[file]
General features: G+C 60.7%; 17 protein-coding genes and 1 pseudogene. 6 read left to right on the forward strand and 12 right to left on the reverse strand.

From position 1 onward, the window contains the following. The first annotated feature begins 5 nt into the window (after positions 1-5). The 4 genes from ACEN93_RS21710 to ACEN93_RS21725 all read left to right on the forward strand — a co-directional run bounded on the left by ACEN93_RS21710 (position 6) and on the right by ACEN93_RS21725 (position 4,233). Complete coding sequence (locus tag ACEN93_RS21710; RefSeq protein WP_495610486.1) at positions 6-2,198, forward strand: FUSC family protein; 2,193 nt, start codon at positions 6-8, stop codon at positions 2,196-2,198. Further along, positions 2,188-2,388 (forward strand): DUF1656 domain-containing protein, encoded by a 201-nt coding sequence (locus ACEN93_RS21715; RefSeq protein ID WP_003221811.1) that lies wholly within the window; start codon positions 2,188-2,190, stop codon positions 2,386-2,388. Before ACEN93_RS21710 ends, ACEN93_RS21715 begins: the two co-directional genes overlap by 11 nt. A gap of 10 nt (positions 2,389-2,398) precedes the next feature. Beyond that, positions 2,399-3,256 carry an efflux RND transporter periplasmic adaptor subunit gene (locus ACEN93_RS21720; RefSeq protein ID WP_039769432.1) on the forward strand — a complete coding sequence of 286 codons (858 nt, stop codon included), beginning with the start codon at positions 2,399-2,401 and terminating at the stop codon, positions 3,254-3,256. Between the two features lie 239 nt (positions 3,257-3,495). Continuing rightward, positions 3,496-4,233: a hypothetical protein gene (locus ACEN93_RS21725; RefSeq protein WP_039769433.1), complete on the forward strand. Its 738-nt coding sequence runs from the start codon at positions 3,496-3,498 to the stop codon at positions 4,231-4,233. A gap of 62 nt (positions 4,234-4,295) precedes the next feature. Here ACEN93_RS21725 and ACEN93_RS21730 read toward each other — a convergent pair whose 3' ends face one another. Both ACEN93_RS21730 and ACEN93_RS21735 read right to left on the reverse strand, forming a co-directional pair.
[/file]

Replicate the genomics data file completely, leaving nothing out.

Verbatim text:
General features: G+C 60.7%; 17 protein-coding genes and 1 pseudogene. 6 read left to right on the forward strand and 12 right to left on the reverse strand.

From position 1 onward, the window contains the following. The first annotated feature begins 5 nt into the window (after positions 1-5). The 4 genes from ACEN93_RS21710 to ACEN93_RS21725 all read left to right on the forward strand — a co-directional run bounded on the left by ACEN93_RS21710 (position 6) and on the right by ACEN93_RS21725 (position 4,233). Complete coding sequence (locus tag ACEN93_RS21710; RefSeq protein WP_495610486.1) at positions 6-2,198, forward strand: FUSC family protein; 2,193 nt, start codon at positions 6-8, stop codon at positions 2,196-2,198. Further along, positions 2,188-2,388 (forward strand): DUF1656 domain-containing protein, encoded by a 201-nt coding sequence (locus ACEN93_RS21715; RefSeq protein ID WP_003221811.1) that lies wholly within the window; start codon positions 2,188-2,190, stop codon positions 2,386-2,388. Before ACEN93_RS21710 ends, ACEN93_RS21715 begins: the two co-directional genes overlap by 11 nt. A gap of 10 nt (positions 2,389-2,398) precedes the next feature. Beyond that, positions 2,399-3,256 carry an efflux RND transporter periplasmic adaptor subunit gene (locus ACEN93_RS21720; RefSeq protein ID WP_039769432.1) on the forward strand — a complete coding sequence of 286 codons (858 nt, stop codon included), beginning with the start codon at positions 2,399-2,401 and terminating at the stop codon, positions 3,254-3,256. Between the two features lie 239 nt (positions 3,257-3,495). Continuing rightward, positions 3,496-4,233: a hypothetical protein gene (locus ACEN93_RS21725; RefSeq protein WP_039769433.1), complete on the forward strand. Its 738-nt coding sequence runs from the start codon at positions 3,496-3,498 to the stop codon at positions 4,231-4,233. A gap of 62 nt (positions 4,234-4,295) precedes the next feature. Here ACEN93_RS21725 and ACEN93_RS21730 read toward each other — a convergent pair whose 3' ends face one another. Both ACEN93_RS21730 and ACEN93_RS21735 read right to left on the reverse strand, forming a co-directional pair.